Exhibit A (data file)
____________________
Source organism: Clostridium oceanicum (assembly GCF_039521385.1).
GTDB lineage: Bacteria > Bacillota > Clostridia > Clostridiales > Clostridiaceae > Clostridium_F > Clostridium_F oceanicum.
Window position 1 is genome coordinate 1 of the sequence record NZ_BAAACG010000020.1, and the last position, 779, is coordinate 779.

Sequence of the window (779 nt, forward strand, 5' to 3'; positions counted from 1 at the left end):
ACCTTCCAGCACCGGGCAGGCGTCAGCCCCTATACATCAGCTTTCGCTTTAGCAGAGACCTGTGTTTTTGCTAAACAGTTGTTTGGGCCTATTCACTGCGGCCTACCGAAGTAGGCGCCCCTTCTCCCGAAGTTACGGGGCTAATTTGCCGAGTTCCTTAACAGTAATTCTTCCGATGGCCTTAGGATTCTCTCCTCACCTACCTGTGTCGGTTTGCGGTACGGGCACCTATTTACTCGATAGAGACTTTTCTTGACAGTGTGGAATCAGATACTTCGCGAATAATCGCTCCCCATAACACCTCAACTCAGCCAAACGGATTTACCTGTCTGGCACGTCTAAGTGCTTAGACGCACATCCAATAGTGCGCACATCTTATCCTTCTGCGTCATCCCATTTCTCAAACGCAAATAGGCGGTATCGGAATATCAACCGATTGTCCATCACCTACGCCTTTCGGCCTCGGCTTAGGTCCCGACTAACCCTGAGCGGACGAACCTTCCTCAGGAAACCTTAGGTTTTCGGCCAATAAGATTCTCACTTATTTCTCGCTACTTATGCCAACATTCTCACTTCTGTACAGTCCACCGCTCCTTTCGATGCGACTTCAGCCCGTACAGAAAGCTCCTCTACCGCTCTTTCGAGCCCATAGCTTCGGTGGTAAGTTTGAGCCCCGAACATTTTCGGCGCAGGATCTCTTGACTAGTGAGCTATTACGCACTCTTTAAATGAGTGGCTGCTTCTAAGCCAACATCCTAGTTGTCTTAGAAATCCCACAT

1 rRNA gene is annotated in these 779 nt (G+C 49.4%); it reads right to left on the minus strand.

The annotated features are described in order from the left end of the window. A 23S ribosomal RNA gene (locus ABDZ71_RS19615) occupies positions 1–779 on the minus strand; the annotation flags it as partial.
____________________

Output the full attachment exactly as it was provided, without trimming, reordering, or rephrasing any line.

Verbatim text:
Source organism: Clostridium oceanicum (assembly GCF_039521385.1).
GTDB lineage: Bacteria > Bacillota > Clostridia > Clostridiales > Clostridiaceae > Clostridium_F > Clostridium_F oceanicum.
Window position 1 is genome coordinate 1 of the sequence record NZ_BAAACG010000020.1, and the last position, 779, is coordinate 779.

Sequence of the window (779 nt, forward strand, 5' to 3'; positions counted from 1 at the left end):
ACCTTCCAGCACCGGGCAGGCGTCAGCCCCTATACATCAGCTTTCGCTTTAGCAGAGACCTGTGTTTTTGCTAAACAGTTGTTTGGGCCTATTCACTGCGGCCTACCGAAGTAGGCGCCCCTTCTCCCGAAGTTACGGGGCTAATTTGCCGAGTTCCTTAACAGTAATTCTTCCGATGGCCTTAGGATTCTCTCCTCACCTACCTGTGTCGGTTTGCGGTACGGGCACCTATTTACTCGATAGAGACTTTTCTTGACAGTGTGGAATCAGATACTTCGCGAATAATCGCTCCCCATAACACCTCAACTCAGCCAAACGGATTTACCTGTCTGGCACGTCTAAGTGCTTAGACGCACATCCAATAGTGCGCACATCTTATCCTTCTGCGTCATCCCATTTCTCAAACGCAAATAGGCGGTATCGGAATATCAACCGATTGTCCATCACCTACGCCTTTCGGCCTCGGCTTAGGTCCCGACTAACCCTGAGCGGACGAACCTTCCTCAGGAAACCTTAGGTTTTCGGCCAATAAGATTCTCACTTATTTCTCGCTACTTATGCCAACATTCTCACTTCTGTACAGTCCACCGCTCCTTTCGATGCGACTTCAGCCCGTACAGAAAGCTCCTCTACCGCTCTTTCGAGCCCATAGCTTCGGTGGTAAGTTTGAGCCCCGAACATTTTCGGCGCAGGATCTCTTGACTAGTGAGCTATTACGCACTCTTTAAATGAGTGGCTGCTTCTAAGCCAACATCCTAGTTGTCTTAGAAATCCCACAT

1 rRNA gene is annotated in these 779 nt (G+C 49.4%); it reads right to left on the minus strand.

The annotated features are described in order from the left end of the window. A 23S ribosomal RNA gene (locus ABDZ71_RS19615) occupies positions 1–779 on the minus strand; the annotation flags it as partial.